Maebashi, Gunma Pref. – Relatives on Wednesday commemorated the 35th anniversary of the Japan Airlines jetliner crash that killed 520 passengers and crew in the world’s deadliest single-aircraft accident.
Members of bereaved families climbed the steep mountain trail to the Boeing 747’s crash site on Osutaka Ridge in Gunma Prefecture to mourn their loved ones. The annual trek was spread over a few days this year, with participation restricted mostly to kin to prevent the spread of the novel coronavirus.
The trail was damaged by a typhoon last year but has been sufficiently restored to allow access to the crash site.
Kuniko Miyajima, 73, who lost her 9-year-old son Ken in the crash, slowly walked up the trail, stopping several times to rest.
“It’s disappointing that there are some relatives who wish to climb the trail but could not. I was looking forward to seeing them here,” Miyajima, who leads an association of family members of the victims said, adding that some relatives had come for the first time.
Kiyoko Yamaoka, 74, who lost her teenage daughters Tomomi and Kaoru, makes the trek every year.
“Even though it is physically difficult, I feel that my daughters are waiting for me on the mountain on the 12th,” she said.
According to Japan Airlines Co., around 300 family members usually climb the mountain on Aug. 12 each year to pay their respects at grave markers and a monument at the site, with a record 406 hiking up the trail on the 30th anniversary in 2015.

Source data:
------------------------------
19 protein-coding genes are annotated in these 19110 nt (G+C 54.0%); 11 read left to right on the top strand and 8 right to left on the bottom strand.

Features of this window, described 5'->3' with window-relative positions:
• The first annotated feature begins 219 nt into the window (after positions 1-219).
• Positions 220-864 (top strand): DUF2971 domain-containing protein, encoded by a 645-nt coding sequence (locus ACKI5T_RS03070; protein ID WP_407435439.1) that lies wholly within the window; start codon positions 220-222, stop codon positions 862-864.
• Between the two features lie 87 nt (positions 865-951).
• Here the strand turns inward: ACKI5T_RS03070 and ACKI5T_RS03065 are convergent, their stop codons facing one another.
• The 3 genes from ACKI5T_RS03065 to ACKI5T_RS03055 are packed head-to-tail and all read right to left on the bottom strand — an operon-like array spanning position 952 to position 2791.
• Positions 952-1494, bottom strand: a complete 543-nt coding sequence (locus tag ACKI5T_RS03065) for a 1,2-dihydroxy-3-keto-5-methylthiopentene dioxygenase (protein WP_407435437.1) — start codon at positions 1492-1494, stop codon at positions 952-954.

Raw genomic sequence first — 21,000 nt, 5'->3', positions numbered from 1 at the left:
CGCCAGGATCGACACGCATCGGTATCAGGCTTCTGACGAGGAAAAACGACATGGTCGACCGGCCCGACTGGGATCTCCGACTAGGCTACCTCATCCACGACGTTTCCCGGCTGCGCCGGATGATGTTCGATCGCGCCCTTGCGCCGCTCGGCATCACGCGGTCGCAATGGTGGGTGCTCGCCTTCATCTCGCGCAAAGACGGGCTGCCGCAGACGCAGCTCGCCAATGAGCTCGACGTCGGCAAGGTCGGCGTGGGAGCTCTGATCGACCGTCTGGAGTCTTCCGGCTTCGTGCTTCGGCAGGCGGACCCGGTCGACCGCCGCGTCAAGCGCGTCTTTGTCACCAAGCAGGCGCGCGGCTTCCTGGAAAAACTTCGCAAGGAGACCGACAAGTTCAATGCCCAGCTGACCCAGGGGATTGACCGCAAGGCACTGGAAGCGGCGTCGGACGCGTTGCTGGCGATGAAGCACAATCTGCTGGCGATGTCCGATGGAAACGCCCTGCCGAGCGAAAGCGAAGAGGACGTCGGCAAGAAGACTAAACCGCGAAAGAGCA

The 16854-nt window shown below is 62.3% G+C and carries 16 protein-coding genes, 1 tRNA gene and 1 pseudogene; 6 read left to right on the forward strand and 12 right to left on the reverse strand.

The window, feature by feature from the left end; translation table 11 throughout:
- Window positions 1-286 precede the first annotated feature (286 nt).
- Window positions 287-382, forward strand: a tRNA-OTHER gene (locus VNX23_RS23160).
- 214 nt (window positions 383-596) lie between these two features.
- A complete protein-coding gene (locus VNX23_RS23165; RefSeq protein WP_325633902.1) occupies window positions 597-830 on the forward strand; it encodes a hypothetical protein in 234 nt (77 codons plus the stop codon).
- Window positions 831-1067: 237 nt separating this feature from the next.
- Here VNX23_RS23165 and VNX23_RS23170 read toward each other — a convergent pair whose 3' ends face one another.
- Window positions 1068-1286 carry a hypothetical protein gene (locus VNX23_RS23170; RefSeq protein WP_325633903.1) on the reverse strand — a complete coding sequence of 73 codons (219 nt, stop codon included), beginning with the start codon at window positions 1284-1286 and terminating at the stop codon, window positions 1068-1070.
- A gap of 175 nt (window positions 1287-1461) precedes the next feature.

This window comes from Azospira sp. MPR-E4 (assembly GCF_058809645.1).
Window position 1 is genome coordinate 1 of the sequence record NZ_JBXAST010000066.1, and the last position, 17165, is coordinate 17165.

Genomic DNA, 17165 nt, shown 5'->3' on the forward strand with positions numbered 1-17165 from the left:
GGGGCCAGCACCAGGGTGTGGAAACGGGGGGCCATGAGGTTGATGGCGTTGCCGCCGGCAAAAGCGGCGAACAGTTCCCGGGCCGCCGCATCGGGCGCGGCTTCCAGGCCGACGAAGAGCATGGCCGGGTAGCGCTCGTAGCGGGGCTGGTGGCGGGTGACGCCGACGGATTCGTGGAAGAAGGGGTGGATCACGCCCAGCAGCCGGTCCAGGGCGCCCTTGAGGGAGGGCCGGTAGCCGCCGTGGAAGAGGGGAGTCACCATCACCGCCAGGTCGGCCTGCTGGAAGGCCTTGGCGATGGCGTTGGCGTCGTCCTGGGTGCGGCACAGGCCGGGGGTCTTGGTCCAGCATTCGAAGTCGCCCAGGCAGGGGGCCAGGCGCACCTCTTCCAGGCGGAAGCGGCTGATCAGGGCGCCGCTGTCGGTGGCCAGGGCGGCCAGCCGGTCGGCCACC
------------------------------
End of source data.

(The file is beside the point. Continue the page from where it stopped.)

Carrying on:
In the evening, a memorial ceremony will be held at Irei no Sono (Memorial Garden) in the village of Ueno at the foot of the mountain ridge, with a moment of silence to be observed at 6:56 p.m., the time of the crash.
It will be attended only by JAL officials and village residents, while relatives watch a livestream on the village website.
On Aug. 12, 1985, a packed Flight 123, en route from Tokyo to Osaka, crashed 40 minutes after take-off.
It claimed the lives of all but four of the 524 passengers and crew on board, many of whom were on their way home to see their families during the Bon summer holiday season.
Among the dead was Kyu Sakamoto, a 43-year-old singer known for his hit song “Sukiyaki,” as well as many families including children.
In 1987, a government investigation commission concluded that the accident was caused by improper repairs conducted by Boeing Co. on the plane’s rear pressure bulkhead, which ruptured, blowing off the aircraft’s vertical stabilizer and destroying its hydraulics.
It also concluded JAL failed to detect any problems during its maintenance checks.
Police referred to prosecutors 20 people including Boeing and JAL employees for their alleged negligence in 1988, but none were indicted after Boeing refused to cooperate.
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